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Maybe they don't wish to be seen "acting white".
I remember seeing students in California being interviewed on PBS. The Asian students had their parents pestering them about their homework everyday. But not only were the Hispanic students picked on for doing well by their piers, but their parents often wanted them to leave school and help with the family.
fcai : Maybe they don't wish to be seen "acting white".In Britain I think they call it "acting gay" (but with worse words). Americans often think well of the British, that they're mannerly and polite. But in comparison we're the ones who are mannerly and polite. They're like something from a dystopian science fiction novel.
"They're like something from a dystopian science fiction novel", or from Washington, DC, our nation's capital. Of course the story of black students refusing to learn as news in the 1980s. I am sure it's all better now, what with all the money that is spent in that school system.I hear it is so good now that Obama sends his children to a public school. That's real progress, I'm gonna tell you what.
Freakin' awesome...I had to hide in the A/V room all thru high school in order to avoid being beaten up by the varsity football players.I showed them, however. I stayed drunk thru my mid-30's!
When success is seen as something worthy of disdain and is penalized by draconian taxation, it is no wonder many will grow up shunning "success".
They start training 'em early for union membership, don't they?
What is so sad about the attitudes of minority youth thinking that learning is “acting white” is that one of the great examples of Black Manhood, Malcolm X, was a firm believer in education. He wrote in his autobiography, “I knew then that reading had changed the course of my life.” Yet if some half-a$$ed rapper or hip-hop mediocrity says that reading is “acting white,” minority kids believe them. They believe a pretty boy rap star who rides in a limo, but they don’t believe a hard-as-nails Black Man who went though life b*lls up and looked death square in the eye. Pathetic.That’s one of the reasons I have always had a lot of respect for Will Smith; he knows the score. There are a handful of movie stars and athletes who value education, but most of the people in the music industry are just pathetic. To paraphrase Cynthia Tucker, you have to wonder who are the real Uncle Toms.
I think the word "boffin" should get its own tag...it's magnificent.
"Boffins" does have a tag. I just forgot to put it on. Thanks for the reminder.
Does "swot" need a tag?
They dealt with enthusiasm in my day by piling on homework until it disappeared.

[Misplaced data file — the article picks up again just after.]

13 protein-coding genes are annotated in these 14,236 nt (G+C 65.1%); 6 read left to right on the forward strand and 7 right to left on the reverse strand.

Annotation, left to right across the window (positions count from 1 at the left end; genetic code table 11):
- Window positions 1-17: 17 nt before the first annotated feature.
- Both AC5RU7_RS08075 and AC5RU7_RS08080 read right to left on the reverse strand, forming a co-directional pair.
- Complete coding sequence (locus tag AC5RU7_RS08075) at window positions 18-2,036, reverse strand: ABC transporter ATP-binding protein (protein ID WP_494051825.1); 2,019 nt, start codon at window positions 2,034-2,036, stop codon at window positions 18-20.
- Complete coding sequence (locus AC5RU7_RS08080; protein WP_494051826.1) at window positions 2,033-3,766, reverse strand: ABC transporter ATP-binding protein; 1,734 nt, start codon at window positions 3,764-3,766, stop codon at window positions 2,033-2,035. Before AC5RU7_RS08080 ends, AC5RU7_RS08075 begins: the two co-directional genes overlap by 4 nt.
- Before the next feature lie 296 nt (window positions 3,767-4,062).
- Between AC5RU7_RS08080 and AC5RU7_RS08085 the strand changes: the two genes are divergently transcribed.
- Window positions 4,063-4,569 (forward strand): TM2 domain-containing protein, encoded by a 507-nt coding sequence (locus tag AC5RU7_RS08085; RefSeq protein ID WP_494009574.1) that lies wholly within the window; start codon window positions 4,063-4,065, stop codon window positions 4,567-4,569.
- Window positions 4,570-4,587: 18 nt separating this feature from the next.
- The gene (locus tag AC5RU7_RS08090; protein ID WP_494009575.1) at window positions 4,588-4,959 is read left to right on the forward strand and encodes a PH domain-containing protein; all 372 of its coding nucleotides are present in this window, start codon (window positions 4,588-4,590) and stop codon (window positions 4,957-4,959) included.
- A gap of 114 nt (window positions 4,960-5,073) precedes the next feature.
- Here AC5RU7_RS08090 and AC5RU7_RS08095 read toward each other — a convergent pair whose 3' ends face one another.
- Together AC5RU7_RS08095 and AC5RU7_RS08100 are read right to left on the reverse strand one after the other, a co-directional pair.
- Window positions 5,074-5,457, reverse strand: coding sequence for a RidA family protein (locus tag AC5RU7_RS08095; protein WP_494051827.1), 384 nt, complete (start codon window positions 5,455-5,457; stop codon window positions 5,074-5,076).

I attended 10 schools during my education, moving around a lot but spending quite a lot of time in England.At the English public sector schools I attended ('Public School' is used in English as a synonym for 'Private School' - it can get confusing for foreigners) I was often known as a boff or boffin. Only one institution (The Colchester Royal Grammar School) had a student body which didn't frown at academic achievement.The Grammars are a wonderful institution. Based on the old 11-Plus exam, they would selectively grant access to the highest achieving pupils at age 11 to a secondary school with the very highest standards. It was a pure meritocracy and offered an amazing standard of schooling to the poorest students.Of course, Socialists have been complaining about them for years and Labour Government succeeded in putting a few to the sword. Why is this relevant? Because the same intellectual bankruptcy which leads children to deride success in their peers is prevalent in the political class and its approach to schooling.Socialists have maintained two falsehoods in their crusade against Grammar schools. Firstly that rich kids have an advantage because their parents can pay for expert tuition to get them in. This is an outright fantasy as not a single one of my friends and acquaintances from the Grammar came from a family above lower-middle class income. I was by far the most affluent pupil at that school being the son of a successful barrister.The second falsehood is that what needs to be done is for the gifted students to be put into lower achieving schools so they can drag their contemporaries upwards. I don't think I need to explain how naive, inhuman and illiberal such a position is.The existence of derision for 'Boffins' is symptomatic of precisely the sort of society which Britain's 20th Century socialist policies engendered. Drag the gifted down to the baseline. It doesn't matter how poor one child's education, as long as another child isn't doing any better. It was working in a State Comprehensive (A 'Public High School' for US Readers) and reflecting on the Labour party's Grammar school policies which led me to discard my old 'progressive politics'.
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